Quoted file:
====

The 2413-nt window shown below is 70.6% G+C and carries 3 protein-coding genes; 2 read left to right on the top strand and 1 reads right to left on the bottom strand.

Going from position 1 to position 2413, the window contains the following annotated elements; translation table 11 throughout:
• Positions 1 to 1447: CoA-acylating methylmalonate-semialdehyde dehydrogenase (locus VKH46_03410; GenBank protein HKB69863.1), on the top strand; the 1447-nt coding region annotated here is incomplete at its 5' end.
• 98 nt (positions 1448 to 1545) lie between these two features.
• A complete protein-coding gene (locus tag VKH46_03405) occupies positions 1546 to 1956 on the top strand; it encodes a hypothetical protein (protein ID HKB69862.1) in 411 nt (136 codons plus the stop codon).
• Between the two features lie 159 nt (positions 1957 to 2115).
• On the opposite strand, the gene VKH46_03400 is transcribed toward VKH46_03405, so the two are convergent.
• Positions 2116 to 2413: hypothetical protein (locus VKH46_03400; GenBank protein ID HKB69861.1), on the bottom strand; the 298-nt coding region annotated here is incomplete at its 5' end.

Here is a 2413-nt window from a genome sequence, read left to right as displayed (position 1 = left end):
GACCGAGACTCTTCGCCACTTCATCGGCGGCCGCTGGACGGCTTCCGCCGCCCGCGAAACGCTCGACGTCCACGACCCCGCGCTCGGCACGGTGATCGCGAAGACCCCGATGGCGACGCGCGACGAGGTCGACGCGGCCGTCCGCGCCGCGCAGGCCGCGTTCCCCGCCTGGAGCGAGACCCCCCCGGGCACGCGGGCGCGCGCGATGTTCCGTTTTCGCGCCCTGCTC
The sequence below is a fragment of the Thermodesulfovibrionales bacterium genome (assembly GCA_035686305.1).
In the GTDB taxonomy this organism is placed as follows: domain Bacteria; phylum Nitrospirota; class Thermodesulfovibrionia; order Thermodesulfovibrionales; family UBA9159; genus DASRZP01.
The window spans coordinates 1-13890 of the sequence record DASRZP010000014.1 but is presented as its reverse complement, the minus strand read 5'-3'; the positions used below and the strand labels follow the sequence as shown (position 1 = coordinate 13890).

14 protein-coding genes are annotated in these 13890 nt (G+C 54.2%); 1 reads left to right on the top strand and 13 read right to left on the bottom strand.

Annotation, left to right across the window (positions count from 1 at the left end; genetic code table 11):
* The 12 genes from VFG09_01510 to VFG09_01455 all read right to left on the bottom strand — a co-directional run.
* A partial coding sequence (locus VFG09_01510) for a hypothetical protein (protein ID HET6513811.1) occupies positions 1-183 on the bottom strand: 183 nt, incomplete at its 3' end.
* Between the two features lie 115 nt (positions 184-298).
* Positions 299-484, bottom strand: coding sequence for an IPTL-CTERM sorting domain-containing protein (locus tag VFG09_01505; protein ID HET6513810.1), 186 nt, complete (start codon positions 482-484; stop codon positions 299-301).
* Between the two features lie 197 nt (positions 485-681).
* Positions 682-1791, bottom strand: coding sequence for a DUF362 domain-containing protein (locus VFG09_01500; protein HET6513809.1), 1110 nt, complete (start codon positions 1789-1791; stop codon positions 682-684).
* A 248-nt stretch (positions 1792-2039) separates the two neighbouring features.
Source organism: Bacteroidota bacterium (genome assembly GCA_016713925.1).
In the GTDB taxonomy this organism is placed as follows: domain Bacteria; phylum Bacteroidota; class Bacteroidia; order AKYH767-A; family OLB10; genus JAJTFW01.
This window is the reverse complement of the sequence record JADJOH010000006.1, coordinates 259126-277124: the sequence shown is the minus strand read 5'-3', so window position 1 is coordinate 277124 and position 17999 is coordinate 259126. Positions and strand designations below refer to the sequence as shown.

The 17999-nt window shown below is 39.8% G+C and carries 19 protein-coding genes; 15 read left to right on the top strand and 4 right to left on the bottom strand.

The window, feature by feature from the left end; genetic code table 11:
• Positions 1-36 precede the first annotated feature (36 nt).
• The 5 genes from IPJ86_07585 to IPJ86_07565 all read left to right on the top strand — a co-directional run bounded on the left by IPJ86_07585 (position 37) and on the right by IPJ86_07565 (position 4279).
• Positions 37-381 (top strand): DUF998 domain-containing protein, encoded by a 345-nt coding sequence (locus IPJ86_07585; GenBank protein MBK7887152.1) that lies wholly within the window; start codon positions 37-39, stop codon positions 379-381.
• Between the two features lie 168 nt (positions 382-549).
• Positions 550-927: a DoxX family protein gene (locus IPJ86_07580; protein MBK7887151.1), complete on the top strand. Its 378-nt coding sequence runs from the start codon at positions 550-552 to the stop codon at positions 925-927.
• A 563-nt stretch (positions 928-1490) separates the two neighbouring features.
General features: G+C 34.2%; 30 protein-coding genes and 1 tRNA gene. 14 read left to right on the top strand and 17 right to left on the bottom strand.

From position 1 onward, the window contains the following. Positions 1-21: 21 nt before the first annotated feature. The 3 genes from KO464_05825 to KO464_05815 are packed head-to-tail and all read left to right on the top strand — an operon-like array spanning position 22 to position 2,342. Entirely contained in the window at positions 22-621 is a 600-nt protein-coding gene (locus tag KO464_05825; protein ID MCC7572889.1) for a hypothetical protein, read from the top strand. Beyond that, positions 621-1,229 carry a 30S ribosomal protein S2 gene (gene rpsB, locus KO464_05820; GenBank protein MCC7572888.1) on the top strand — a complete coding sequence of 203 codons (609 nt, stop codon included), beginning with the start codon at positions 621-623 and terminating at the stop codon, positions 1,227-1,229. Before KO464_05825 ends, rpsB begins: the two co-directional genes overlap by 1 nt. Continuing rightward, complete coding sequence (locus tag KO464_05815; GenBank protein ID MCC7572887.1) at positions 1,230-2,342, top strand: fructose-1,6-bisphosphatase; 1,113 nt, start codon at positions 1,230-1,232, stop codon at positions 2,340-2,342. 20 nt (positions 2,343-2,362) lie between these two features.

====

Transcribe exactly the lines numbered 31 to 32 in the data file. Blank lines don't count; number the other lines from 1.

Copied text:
• Between the two features lie 168 nt (positions 382-549).
• Positions 550-927: a DoxX family protein gene (locus IPJ86_07580; protein MBK7887151.1), complete on the top strand. Its 378-nt coding sequence runs from the start codon at positions 550-552 to the stop codon at positions 925-927.